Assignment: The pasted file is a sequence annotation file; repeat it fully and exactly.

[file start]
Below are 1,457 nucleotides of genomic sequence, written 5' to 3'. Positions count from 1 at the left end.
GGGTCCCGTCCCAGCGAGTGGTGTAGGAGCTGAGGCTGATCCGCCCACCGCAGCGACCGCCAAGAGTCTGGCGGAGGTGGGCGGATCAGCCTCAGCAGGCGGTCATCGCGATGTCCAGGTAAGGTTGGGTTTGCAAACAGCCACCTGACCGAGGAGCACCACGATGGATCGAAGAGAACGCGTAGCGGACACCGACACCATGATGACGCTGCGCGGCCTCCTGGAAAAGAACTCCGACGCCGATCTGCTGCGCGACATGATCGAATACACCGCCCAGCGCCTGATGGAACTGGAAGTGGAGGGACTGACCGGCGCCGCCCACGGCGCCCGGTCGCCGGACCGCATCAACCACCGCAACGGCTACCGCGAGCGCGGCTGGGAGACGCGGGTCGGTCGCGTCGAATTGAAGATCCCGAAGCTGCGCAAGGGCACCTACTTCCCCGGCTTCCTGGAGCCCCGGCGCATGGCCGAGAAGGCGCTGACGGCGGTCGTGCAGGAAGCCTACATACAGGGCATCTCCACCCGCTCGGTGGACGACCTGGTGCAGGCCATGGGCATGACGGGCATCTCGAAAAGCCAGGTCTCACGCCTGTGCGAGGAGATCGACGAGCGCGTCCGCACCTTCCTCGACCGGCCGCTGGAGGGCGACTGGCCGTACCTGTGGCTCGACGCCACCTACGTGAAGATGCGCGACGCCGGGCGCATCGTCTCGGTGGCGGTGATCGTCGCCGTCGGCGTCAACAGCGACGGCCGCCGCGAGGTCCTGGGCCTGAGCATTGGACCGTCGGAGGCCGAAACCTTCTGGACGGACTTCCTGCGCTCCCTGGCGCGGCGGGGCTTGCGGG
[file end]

Below are 1,457 nucleotides of genomic sequence, written 5' to 3'. Positions count from 1 at the left end.
GGGTCCCGTCCCAGCGAGTGGTGTAGGAGCTGAGGCTGATCCGCCCACCGCAGCGACCGCCAAGAGTCTGGCGGAGGTGGGCGGATCAGCCTCAGCAGGCGGTCATCGCGATGTCCAGGTAAGGTTGGGTTTGCAAACAGCCACCTGACCGAGGAGCACCACGATGGATCGAAGAGAACGCGTAGCGGACACCGACACCATGATGACGCTGCGCGGCCTCCTGGAAAAGAACTCCGACGCCGATCTGCTGCGCGACATGATCGAATACACCGCCCAGCGCCTGATGGAACTGGAAGTGGAGGGACTGACCGGCGCCGCCCACGGCGCCCGGTCGCCGGACCGCATCAACCACCGCAACGGCTACCGCGAGCGCGGCTGGGAGACGCGGGTCGGTCGCGTCGAATTGAAGATCCCGAAGCTGCGCAAGGGCACCTACTTCCCCGGCTTCCTGGAGCCCCGGCGCATGGCCGAGAAGGCGCTGACGGCGGTCGTGCAGGAAGCCTACATACAGGGCATCTCCACCCGCTCGGTGGACGACCTGGTGCAGGCCATGGGCATGACGGGCATCTCGAAAAGCCAGGTCTCACGCCTGTGCGAGGAGATCGACGAGCGCGTCCGCACCTTCCTCGACCGGCCGCTGGAGGGCGACTGGCCGTACCTGTGGCTCGACGCCACCTACGTGAAGATGCGCGACGCCGGGCGCATCGTCTCGGTGGCGGTGATCGTCGCCGTCGGCGTCAACAGCGACGGCCGCCGCGAGGTCCTGGGCCTGAGCATTGGACCGTCGGAGGCCGAAACCTTCTGGACGGACTTCCTGCGCTCCCTGGCGCGGCGGGGCTTGCGGG